In a suit involving defamation of a public official where the challenged statements relate to official conduct, a plaintiff must also establish that the defendant acted with "actual malice" in publishing the statement. It is uncontested that Plaintiff is a public official for the purposes of First Amendment analysis, and that the challenged statements concern her role as a police officer.

In an ordinary defamation case, actual malice is defined as "knowledge that [the defamatory statement] was false or … reckless disregard of whether it was false or not." However, the Third Circuit has held that the actual malice standard has an additional element in defamation-by-implication cases. Kendall v. Daily News Publ'g Co. (3d Cir. 2013). In such cases, "the alleged defamatory statement has two possible meanings, one that is defamatory and one that is not." Therefore, a plaintiff must demonstrate not only that the defendant "either knew that the defamatory meaning of their statement was false or were reckless in regard to the defamatory meaning's falsity," but also that the defendant intended to communicate the defamatory implication. To satisfy this "communicative intent" element, a plaintiff must demonstrate "that the defendant either intended to communicate the defamatory meaning or knew of the defamatory meaning and was reckless in regard to it." This inquiry is "subjective [in] nature" and "requires that there be some evidence showing, directly or circumstantially, that the defendants themselves understood the potential defamatory meaning of their statement."

Defendants … argue that the broader context of the documentary belies a finding of actual malice. Specifically, they cite the documentary's inclusion of a 6ABC television news clip in which an anchor explains that officers are placed on the "Do Not Call List" for offenses including "assault, drug dealing, mishandling evidence, [and] lying to authorities." Defendants also highlight that the documentary displays the snippet from the Inquirer article containing the actual reason Plaintiff was placed on the list.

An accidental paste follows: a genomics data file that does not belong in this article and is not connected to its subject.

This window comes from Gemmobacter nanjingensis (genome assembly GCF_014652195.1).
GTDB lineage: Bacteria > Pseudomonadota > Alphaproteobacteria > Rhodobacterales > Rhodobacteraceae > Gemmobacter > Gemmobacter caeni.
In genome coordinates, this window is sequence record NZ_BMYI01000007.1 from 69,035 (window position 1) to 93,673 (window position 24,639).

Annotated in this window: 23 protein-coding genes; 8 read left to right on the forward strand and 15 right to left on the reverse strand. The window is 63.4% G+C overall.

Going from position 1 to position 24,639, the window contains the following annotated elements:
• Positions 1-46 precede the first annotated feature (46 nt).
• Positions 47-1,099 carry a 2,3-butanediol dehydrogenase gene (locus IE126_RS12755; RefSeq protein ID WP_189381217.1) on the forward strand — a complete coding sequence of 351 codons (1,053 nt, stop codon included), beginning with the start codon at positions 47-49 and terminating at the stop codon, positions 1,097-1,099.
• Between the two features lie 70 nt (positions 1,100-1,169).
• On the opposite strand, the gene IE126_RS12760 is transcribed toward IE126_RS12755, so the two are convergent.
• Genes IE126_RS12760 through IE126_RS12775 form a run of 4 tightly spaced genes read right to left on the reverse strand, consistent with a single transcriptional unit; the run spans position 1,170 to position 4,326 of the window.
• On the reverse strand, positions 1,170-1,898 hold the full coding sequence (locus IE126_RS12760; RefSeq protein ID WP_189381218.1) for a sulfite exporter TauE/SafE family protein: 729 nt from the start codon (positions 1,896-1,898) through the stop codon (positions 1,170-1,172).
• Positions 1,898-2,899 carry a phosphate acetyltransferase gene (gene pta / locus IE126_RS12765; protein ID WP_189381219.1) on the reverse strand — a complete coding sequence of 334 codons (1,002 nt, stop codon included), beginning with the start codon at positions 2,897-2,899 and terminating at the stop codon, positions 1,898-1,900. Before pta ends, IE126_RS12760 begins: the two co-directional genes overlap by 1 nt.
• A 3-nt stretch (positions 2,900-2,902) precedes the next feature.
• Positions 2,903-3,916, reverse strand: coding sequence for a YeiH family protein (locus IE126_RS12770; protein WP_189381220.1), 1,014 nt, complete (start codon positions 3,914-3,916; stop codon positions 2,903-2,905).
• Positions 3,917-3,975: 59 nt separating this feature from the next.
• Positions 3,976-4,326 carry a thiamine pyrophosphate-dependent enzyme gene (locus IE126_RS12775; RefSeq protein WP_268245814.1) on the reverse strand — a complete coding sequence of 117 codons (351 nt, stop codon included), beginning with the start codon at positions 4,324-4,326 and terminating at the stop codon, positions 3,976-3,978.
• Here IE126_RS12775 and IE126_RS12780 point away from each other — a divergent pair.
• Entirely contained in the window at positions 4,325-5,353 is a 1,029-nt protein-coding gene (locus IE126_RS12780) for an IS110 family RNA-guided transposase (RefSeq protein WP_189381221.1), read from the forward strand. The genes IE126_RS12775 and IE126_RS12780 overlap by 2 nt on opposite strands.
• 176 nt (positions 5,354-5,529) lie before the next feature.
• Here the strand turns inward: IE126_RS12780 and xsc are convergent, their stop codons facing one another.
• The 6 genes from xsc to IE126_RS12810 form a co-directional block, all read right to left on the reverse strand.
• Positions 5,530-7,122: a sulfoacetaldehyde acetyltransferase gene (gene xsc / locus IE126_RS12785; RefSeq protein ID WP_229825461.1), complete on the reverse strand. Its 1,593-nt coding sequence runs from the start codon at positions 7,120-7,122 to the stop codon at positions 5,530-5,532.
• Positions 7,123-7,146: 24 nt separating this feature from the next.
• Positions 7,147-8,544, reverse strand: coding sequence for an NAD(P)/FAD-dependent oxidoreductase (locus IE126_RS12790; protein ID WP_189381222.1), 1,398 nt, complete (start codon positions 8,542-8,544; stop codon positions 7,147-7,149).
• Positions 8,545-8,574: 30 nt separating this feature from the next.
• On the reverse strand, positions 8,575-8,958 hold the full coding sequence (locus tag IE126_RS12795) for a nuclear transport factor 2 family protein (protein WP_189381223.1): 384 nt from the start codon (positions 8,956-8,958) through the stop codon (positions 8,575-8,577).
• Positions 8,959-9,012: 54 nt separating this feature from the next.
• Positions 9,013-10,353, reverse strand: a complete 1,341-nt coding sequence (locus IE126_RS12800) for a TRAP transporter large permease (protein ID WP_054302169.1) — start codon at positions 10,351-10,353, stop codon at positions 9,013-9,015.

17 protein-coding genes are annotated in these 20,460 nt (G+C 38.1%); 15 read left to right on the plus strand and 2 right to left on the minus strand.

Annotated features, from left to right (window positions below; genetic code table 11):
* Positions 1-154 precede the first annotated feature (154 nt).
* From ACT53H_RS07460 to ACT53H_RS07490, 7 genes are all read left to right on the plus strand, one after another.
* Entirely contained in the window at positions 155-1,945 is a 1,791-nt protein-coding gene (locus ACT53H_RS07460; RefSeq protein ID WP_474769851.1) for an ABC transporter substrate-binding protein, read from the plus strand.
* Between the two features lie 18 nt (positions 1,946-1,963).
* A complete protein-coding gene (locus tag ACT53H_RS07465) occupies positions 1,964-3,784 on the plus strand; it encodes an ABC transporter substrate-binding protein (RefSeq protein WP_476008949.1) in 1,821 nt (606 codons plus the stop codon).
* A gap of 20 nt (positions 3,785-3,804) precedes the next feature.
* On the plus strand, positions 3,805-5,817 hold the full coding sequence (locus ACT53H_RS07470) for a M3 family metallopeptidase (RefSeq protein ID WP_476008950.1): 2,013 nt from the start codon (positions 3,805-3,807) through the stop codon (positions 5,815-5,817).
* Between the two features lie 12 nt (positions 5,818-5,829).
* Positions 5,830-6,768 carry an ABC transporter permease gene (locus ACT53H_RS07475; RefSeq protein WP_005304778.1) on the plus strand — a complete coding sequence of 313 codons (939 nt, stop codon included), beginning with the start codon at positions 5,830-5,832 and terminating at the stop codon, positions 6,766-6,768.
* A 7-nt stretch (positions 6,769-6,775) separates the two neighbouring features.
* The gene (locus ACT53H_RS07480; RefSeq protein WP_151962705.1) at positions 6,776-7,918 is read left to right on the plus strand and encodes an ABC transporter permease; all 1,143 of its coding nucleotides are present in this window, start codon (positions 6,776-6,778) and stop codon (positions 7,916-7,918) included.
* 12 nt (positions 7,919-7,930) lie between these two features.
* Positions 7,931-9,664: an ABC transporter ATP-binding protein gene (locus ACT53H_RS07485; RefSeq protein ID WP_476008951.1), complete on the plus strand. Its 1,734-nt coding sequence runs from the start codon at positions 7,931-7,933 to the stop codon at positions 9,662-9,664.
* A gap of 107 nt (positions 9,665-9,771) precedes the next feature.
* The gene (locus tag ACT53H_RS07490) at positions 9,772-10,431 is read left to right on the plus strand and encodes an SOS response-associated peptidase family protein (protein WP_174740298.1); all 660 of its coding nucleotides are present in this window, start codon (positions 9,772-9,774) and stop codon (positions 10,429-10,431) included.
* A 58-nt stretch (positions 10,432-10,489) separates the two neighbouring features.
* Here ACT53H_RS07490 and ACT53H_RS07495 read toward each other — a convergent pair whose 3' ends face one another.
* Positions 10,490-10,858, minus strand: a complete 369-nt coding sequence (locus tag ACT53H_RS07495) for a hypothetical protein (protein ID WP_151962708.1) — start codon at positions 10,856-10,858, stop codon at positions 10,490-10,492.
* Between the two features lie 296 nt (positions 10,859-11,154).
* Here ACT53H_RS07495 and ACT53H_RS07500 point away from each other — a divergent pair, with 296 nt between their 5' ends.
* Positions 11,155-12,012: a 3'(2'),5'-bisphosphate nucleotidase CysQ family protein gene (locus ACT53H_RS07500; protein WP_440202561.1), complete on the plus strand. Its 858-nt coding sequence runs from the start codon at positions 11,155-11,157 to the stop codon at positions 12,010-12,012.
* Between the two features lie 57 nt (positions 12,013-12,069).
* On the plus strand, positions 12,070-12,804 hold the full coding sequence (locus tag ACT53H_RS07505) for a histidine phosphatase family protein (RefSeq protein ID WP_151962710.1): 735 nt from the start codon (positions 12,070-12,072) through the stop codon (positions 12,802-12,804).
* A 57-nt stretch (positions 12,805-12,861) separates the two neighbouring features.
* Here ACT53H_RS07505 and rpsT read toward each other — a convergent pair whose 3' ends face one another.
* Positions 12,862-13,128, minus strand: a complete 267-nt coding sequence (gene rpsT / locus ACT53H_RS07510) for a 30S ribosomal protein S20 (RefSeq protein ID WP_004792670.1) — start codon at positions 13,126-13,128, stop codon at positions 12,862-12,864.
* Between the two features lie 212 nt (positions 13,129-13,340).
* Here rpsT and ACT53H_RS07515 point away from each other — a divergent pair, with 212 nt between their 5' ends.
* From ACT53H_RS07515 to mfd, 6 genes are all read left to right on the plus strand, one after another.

While Defendants may pursue the argument that this context precludes a finding of actual malice before the fact finder, the argument fails at the motion-to-dismiss stage…. Plaintiff satisfies the "falsity" element by plausibly alleging that Defendants knew the defamatory implication was false because they possessed the Philadelphia Inquirer article detailing the true reason for her inclusion on the "Do Not Call List" (i.e, her arrest for an off-duty confrontation) and in fact featured that article in the documentary.

With respect to the "communicative intent" element, Plaintiff plausibly alleges that Defendants either intended to communicate the defamatory implication or knew of the defamatory implication and were reckless in regard to it. Specifically, she avers that although Defendants knew of the true reason for Plaintiff's placement on the "Do Not Call List," they chose to juxtapose her image with audio describing the officers on the list as having "lied to internal affairs, to other police officers, or in court." The snippet from the article detailing the reason for Plaintiff's inclusion on the list appears in small print and scrolls rapidly on the screen, making it virtually unreadable and undermining Defendants' argument that the article's inclusion belies a finding of actual malice. For these reasons, Plaintiff adequately pleads actual malice…..

Under Pennsylvania law, the tort of false light invasion of privacy "imposes liability on a person who publishes material that 'is not true, is highly offensive to a reasonable person, and is publicized with knowledge or in reckless disregard of its falsity.'" … Plaintiff's Complaint states a claim for false light [for the same reason that it states a claim for defamation]….